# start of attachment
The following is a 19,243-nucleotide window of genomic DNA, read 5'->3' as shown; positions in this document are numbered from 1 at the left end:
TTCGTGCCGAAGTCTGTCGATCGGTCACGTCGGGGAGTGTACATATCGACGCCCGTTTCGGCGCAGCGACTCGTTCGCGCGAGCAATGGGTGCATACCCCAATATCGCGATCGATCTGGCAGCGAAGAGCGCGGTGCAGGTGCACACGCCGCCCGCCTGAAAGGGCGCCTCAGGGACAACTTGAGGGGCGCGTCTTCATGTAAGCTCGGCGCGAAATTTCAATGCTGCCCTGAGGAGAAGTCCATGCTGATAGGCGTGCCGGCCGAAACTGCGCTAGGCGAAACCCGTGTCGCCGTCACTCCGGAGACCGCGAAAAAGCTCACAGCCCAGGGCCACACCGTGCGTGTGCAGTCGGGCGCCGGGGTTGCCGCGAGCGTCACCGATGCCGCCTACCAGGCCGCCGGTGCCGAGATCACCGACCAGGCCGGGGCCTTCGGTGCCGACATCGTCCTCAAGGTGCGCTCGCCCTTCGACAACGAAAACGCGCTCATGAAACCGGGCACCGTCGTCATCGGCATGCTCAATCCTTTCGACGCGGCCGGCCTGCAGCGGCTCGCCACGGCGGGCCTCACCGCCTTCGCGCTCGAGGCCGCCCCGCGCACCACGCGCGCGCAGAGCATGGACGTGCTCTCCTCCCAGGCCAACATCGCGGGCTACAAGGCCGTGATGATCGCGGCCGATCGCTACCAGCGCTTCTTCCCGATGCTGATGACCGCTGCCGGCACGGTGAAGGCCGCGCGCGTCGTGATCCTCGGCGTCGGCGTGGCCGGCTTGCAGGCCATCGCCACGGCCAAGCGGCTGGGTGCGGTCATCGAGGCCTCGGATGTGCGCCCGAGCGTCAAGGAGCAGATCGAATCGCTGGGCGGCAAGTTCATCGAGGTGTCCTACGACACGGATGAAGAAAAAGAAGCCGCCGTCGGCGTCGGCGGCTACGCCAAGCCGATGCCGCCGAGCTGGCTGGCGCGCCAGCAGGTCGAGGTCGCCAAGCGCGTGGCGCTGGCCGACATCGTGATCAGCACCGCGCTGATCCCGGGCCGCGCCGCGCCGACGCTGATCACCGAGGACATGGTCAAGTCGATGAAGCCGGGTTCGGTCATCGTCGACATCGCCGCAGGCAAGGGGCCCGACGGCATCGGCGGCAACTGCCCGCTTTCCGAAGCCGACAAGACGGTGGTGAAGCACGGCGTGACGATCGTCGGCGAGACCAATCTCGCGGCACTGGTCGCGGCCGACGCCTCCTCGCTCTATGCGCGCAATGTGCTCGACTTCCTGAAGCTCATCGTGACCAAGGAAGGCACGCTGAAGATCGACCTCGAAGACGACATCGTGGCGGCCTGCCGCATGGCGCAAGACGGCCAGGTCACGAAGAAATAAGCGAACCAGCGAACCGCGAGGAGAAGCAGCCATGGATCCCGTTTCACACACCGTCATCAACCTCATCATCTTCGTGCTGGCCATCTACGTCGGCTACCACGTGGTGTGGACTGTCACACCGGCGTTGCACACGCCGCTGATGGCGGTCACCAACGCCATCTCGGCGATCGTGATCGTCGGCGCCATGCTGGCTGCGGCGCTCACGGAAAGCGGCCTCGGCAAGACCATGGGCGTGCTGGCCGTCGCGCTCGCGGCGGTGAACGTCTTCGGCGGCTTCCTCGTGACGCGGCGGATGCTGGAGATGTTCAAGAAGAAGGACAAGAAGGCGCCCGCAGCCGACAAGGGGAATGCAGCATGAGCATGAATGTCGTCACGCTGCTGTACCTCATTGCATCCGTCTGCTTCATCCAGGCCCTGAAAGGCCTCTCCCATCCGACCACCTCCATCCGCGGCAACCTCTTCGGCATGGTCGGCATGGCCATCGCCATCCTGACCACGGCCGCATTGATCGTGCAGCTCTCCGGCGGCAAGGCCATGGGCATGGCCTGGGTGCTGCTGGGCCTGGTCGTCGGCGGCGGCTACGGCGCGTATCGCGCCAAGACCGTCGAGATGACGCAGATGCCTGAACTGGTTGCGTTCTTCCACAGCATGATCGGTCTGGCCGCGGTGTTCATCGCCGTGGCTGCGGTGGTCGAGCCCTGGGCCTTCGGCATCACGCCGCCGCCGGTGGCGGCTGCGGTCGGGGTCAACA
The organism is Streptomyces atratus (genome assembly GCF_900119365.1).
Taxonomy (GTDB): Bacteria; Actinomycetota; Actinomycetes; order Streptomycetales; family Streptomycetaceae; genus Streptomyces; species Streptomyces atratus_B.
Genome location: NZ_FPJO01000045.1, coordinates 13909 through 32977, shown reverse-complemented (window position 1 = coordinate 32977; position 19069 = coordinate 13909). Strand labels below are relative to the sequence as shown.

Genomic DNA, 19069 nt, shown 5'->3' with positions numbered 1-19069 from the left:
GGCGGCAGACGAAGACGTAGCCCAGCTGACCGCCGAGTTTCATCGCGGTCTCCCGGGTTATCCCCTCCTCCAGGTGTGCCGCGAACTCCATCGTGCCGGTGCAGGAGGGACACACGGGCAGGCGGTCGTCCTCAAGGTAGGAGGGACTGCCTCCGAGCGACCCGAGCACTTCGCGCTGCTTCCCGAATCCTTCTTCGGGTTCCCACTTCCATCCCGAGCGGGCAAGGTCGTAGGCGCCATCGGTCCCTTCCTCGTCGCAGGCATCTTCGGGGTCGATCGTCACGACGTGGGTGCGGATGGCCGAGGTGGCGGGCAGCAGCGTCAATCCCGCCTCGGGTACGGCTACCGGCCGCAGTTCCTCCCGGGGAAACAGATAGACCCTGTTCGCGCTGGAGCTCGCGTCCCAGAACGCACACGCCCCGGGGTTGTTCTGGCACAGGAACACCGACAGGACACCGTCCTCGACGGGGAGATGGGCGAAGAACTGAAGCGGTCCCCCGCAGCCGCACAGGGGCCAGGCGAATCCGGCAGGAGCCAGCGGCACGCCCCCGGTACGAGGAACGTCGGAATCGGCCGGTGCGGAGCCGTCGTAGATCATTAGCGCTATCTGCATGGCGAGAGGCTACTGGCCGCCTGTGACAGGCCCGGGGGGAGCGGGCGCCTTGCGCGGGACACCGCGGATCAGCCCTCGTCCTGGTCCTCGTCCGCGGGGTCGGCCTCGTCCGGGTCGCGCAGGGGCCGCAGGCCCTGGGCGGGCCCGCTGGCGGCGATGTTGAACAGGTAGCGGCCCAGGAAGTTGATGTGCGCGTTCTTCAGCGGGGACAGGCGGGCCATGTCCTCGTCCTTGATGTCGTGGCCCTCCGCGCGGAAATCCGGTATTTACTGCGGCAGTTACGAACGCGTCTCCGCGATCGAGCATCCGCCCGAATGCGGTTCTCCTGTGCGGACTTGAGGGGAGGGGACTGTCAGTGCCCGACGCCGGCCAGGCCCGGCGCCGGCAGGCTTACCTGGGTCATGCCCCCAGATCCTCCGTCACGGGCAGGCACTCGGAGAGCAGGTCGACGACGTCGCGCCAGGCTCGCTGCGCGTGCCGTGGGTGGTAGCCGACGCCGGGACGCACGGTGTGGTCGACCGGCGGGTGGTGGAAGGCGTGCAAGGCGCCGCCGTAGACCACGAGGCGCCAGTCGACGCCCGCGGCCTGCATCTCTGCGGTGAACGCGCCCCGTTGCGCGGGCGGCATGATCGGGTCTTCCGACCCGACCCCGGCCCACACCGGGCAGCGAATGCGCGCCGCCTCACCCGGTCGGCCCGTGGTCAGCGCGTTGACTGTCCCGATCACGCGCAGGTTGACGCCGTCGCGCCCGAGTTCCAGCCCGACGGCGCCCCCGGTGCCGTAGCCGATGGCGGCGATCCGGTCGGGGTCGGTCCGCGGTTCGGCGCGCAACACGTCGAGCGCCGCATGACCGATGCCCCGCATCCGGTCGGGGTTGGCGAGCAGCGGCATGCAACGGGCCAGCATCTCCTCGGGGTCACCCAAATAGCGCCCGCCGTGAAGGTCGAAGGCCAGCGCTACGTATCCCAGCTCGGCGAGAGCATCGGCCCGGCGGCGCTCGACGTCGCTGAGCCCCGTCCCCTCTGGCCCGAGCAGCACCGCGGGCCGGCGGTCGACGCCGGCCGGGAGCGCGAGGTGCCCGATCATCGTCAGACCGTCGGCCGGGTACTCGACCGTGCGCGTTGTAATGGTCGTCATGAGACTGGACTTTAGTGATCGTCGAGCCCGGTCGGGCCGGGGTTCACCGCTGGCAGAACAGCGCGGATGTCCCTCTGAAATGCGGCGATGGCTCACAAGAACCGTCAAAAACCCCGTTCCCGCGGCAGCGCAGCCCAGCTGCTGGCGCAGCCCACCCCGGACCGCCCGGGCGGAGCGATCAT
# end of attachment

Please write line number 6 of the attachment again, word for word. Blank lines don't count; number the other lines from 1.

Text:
Genomic DNA, 19069 nt, shown 5'->3' with positions numbered 1-19069 from the left: